Placing these findings into a broader context, the intersection between IFI16 and the DDR is of particular interest. Others have shown that IFI16 can regulate P53 transcriptional activity (53) and interact with BRCA1 to enhance apoptosis and cell cycle arrest following DNA damage (54). A recent investigation found that ATM (ataxia telangiectasia mutated) (55), another DDR master kinase, can mediate STING and NF-κB activation in response to DNA damage through IFI16 and P53, leading to downstream IFN-β production. It is not yet understood whether this signaling pathway can contribute to viral innate immunity, as ATM is robustly activated by nearly all studied nuclear-replicating viruses and is largely proviral (56). Although future investigations will be needed to understand whether IFI16 is linked to inflammation following DNA-PK activation due to DNA damage, our phosphopeptide enrichment showed a substantial increase in IFI16 T149 phosphorylation levels after DSB induction with bleomycin. Such investigations may shed light onto cellular strategies that control IFI16-linked autoimmunity (57). Conversely, DNA-PK is essential for the expansion of the adaptive immune repertoire by V(D)J recombination (58), and mice and humans with mutations in DNA-PK are severely immunocompromised. Therefore, DNA-PK activation of IFI16 phosphorylation may link DNA repair in V(D)J recombination to proliferative cytokine signaling. In addition, IFI16 is commonly mutated in cancer cells, whereas DNA-PK is required in highly proliferative cells (59). It remains to be seen whether mutation of IFI16 during oncogenic transformation can act as an escape strategy to avoid increased immune signaling via IFI16 T149 phosphorylation by DNA-PK activation that is linked to higher replication stress in cancer cells. Further investigations will determine how IFI16 T149 phosphorylation can change its biophysical properties to regulate its function and how this may be linked to antiviral response, inflammation, and lymphocyte development and differentiation.

MATERIALS AND METHODS

Resource availability

Lead contact. Further information and requests for resources and reagents should be directed to and will be fulfilled by the lead contact, I.M.C. (icristea{at}princeton.edu).

Experimental model and subject details

Primary cultures, cell lines, and transfections. WT primary HFF cells [American Type Culture Collection (ATCC) no. SCRC-1041] were used as the model for HSV-1 primary infection and were cultured in high-glucose Dulbecco’s modified Eagle’s medium (DMEM) (Sigma-Aldrich) supplemented with 10% fetal bovine serum (FBS) (Gemini Bio-Products, 100-106), 1% penicillin, and 1% streptomycin. HFF cells were maintained between passages 14 and 18 for the studies herein. U-2 OS cells (ATCC HTB-96, female) were maintained as with HFF cells and were used for plaque assays to determine HSV-1 titers.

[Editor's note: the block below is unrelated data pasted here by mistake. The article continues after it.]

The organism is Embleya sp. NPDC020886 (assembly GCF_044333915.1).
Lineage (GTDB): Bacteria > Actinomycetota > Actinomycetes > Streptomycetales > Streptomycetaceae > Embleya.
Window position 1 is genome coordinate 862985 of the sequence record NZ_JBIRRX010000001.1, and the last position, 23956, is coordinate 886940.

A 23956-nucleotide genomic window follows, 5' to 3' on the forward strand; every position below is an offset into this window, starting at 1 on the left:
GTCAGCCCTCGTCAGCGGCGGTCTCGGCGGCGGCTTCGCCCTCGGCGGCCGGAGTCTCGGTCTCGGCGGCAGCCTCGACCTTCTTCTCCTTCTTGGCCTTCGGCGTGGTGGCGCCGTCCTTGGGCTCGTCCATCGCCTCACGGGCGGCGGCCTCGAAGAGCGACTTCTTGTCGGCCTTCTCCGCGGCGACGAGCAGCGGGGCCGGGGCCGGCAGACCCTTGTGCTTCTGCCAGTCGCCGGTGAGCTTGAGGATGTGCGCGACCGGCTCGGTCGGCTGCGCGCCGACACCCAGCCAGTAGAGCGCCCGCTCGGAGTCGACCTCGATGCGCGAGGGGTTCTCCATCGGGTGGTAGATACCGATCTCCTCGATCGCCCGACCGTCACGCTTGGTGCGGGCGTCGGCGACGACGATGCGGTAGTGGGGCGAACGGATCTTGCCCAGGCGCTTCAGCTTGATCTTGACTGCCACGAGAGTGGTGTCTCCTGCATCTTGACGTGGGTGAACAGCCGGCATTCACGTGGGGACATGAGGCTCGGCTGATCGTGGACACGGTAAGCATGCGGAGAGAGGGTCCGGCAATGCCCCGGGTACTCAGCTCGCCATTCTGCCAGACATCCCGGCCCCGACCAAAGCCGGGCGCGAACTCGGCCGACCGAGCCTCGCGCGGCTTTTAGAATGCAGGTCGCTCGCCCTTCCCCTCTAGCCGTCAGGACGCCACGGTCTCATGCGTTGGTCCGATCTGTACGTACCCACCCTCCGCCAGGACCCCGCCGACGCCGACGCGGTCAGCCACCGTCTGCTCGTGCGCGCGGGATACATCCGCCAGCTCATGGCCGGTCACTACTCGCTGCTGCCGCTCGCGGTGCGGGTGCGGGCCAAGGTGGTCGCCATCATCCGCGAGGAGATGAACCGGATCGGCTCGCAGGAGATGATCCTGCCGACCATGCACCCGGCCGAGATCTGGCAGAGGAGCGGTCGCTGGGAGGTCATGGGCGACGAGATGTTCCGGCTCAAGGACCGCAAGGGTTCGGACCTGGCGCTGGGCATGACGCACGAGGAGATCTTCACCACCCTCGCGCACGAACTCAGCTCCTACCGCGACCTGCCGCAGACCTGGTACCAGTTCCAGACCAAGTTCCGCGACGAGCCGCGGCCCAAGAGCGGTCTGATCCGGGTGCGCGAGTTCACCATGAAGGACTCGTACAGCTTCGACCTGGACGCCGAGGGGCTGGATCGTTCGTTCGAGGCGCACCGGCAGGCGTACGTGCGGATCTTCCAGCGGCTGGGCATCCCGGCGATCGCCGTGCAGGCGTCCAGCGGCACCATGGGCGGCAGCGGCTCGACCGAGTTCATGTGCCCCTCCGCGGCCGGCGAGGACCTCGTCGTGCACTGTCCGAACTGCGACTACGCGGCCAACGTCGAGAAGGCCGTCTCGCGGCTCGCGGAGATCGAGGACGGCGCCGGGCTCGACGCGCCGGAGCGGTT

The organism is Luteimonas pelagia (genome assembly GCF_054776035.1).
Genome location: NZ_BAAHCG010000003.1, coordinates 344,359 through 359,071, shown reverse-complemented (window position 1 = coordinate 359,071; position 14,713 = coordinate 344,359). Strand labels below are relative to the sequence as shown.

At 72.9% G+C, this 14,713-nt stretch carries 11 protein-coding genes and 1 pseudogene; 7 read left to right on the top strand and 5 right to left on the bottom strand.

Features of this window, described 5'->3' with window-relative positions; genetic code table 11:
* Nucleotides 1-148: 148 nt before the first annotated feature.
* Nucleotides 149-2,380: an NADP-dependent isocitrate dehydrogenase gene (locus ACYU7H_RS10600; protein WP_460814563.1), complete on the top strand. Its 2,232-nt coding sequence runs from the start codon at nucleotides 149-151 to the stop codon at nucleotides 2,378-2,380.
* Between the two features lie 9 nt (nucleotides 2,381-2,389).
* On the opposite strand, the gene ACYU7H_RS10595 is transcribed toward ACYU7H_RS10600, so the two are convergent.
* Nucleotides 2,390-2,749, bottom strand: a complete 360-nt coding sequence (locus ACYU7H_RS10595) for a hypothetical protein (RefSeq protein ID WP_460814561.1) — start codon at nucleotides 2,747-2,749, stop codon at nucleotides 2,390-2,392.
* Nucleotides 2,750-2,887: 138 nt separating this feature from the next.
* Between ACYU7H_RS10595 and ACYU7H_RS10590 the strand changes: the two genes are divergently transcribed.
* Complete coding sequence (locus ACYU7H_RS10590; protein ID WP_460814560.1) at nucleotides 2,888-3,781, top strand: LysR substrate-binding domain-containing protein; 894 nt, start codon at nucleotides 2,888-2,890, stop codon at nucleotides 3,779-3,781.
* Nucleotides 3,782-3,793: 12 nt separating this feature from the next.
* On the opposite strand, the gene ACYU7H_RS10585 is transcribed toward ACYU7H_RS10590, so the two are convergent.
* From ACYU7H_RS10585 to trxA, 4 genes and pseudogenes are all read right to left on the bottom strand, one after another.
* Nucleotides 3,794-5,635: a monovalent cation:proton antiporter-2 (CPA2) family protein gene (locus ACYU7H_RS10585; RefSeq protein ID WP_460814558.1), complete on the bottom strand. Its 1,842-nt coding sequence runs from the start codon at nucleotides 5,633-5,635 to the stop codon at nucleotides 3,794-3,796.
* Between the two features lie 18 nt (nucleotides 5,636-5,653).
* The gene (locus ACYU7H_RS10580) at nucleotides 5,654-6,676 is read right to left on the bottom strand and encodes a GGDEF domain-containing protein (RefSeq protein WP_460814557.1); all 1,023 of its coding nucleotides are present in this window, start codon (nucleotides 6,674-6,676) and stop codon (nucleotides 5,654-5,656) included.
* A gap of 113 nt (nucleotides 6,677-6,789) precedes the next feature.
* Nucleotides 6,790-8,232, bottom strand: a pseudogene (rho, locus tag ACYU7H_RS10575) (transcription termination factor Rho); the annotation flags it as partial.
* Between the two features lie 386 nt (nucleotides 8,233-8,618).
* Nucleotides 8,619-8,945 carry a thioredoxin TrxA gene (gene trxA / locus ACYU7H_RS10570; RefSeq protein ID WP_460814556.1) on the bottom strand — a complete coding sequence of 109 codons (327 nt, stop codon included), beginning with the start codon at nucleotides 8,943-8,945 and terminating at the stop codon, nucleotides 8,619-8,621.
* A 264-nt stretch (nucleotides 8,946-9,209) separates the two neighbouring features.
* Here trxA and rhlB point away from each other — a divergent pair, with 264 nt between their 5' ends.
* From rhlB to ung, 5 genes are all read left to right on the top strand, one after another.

IFI16 CRISPR-Cas9 KO cell lines were generated using passage 8 HFF cells via the TrueCut system by Invitrogen with matched scramble controls. Briefly, cells were seeded the evening before transfection at 0.9 × 105 cells/ml. IFI16 sequence-specific TrueGuide single-guide RNA (sgRNA) (Invitrogen #A35533) targeting 5′-GACCAGCCCTATCAAGAAAG-3′ and scrambled negative-control sgRNA (Invitrogen #A35526) were combined in equal molar ratios with TrueCut Cas9 Protein V2 (Invitrogen #A36499) in Opti-MEM (Thermo Fisher Scientific #31985062) and 2:1 CRISPRMAX transfection reagent (Thermo Fisher Scientific #CMAX0001). Transfection and editing efficiency were >90% for all constructs.

For plasmid transfections, HFF cells were seeded at 1 × 105 cells/ml the evening before transfection with 3 μg of DNA and a 1:3 ratio with an X-tremeGENE transfection reagent (MilliporeSigma #6366244001) in Opti-MEM. Cells were allowed to recover for 24 hours before infection.

Virus strains and infections. WT HSV-1 17+ strain, a gift from B. Sodeik (Hannover Medical School, Hannover, Germany), was propagated as previously described (34), aliquoted, snap-frozen, and stored at −80°C. Briefly, WT HSV-1 was produced by electroporating U-2 OS cells with pBAC-HSV-1 that was purified from Escherichia coli strain GS1783 to generate a P0 stock. The ICP0-RF HSV-1 mutant was a gift from B. Roizman (University of Chicago, Chicago, IL, USA) and S. Silverstein (Columbia University, New York, NY, USA). The d109 HSV-1 and complementing Vero F06 cells were gifts from N. DeLuca of University of Pittsburgh (Pittsburgh, PA, USA). Working stocks were generated from the P0 stock by infecting U-2 OS or Vero F06 cells at a low MOI [0.001 plaque-forming units (PFU) per cell]. Both culture supernatant and cells were buffered with MNT buffer [200 mM MES, 30 mM tris-HCl, and 100 mM NaCl (pH 7.4)]. Supernatants were subjected to ultracentrifugation [20,000 rpm, 2 hours, 4°C with SW28 swinging bucket rotor (Beckman Coulter)] over a 10% Ficoll cushion to concentrate virus. Cell-associated virus was collected by sonication and combined with concentrated cell-free virus. Virus stock titers were determined by plaque assay on U-2 OS or Vero F06 monolayers.